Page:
The Unitarian-Universalist Church of Greensboro (UUCG) had its origins in an advertisement placed in the Greensboro Daily News on October 6, 1951 which asked the question: “Are you a Unitarian without knowing it?”
More historic details
ALL are welcome in this church. Distinctions of power, privilege, and estate that apply outside these doors do not apply within them.
Women and men and children, persons of any color, culture, age, ability, economic status, or affectional orientation, skeptics and those pursuing common or unorthodox religious paths—ALL ARE WELCOME HERE.
The mission of the Unitarian Universalist Church of Greensboro is to create a welcoming and supportive spiritual environment.
We seek to:
- Enrich our collective and individual search for truth and meaning
- Act on our shared values in the larger community
- Affirm one another in caring, empathy, and love.
We, the members of the Unitarian Universalist Church of Greensboro, do covenant to:
- Promote a search for personal meaning, respecting individual truth in a community process of quest
- Speak and act with caring, courtesy and love thereby maintaining emotional, physical, and spiritual safety for all
- Support UUCG and denominational efforts with our resources
- Combat injustice while promoting equality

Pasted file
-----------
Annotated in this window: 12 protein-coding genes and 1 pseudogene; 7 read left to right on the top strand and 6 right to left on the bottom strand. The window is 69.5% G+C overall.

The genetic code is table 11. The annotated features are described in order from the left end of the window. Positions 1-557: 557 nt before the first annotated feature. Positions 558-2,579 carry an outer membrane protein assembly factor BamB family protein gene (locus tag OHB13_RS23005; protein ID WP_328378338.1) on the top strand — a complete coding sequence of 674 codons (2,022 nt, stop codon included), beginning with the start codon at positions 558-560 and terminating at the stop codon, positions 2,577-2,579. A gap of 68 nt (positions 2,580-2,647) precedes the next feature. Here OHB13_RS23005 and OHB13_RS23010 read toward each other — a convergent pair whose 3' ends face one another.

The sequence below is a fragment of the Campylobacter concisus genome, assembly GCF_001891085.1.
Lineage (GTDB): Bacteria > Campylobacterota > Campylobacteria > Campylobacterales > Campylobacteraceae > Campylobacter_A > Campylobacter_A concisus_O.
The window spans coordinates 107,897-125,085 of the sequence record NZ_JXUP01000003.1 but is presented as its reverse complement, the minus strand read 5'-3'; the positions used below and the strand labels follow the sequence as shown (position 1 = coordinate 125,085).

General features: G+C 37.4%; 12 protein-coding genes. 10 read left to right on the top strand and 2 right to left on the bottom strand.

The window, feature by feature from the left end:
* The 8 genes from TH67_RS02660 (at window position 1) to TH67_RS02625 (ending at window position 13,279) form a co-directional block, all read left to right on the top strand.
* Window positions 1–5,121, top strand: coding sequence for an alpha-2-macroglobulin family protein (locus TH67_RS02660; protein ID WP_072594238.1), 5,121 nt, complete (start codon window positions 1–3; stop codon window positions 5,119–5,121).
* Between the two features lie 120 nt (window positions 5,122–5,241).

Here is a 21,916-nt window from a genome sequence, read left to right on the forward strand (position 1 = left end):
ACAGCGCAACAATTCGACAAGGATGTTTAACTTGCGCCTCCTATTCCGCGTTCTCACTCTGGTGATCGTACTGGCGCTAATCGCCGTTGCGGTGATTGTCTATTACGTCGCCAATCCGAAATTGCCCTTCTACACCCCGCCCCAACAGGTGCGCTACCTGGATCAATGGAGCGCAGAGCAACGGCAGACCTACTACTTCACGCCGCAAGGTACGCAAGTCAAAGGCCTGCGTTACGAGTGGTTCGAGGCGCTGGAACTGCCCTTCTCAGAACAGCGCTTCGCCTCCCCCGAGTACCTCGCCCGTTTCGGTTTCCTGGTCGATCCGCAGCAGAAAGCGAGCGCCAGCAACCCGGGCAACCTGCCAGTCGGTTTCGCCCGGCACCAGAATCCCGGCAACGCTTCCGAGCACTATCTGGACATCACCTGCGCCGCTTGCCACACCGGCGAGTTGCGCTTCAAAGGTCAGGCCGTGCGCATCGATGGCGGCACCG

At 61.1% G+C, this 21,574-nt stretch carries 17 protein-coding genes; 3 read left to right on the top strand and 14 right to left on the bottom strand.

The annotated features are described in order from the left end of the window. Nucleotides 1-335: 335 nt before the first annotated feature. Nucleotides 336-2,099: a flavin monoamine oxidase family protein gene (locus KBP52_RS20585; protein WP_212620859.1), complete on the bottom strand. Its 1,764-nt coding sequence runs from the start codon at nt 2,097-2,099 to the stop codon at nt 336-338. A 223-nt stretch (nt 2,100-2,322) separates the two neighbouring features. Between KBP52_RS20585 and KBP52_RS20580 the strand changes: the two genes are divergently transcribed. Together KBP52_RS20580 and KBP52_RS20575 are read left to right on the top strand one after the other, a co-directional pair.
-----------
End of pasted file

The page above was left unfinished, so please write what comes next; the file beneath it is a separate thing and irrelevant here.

- Nurture our children on their spiritual journeys
- Hold ourselves to this covenant, especially during times of conflict and disagreement
Watch the video Voices of a Liberal Faith: Unitarian Universalists (Windows Media)
Hear how you are encouraged to be YOU! Request a free DVD.
About Unitarian Universalism
With its historical roots in the Jewish and Christian traditions, Unitarian Universalism is a liberal religion-that is, a religion that keeps an open mind to the religious questions people have struggled with in all times and places. We believe that personal experience, conscience and reason should be the final authorities in religion, and that in the end religious authority lies not in a book or person or institution, but in ourselves. We are a "non-creedal" religion: we do not ask anyone to subscribe to a creed.
Our congregations are self-governing. Authority and responsibility are vested in the membership of the congregation. Each Unitarian Universalist congregation is involved in many kinds of programs. Worship is held regularly, the insights of the past and the present are shared with those who will create the future, service to the community is undertaken, and friendships are made. A visitor to a UU congregation will very likely find events and activities such as church school, day-care centers, lectures and forums, support groups, poetry festivals, family events, adult education classes and study groups.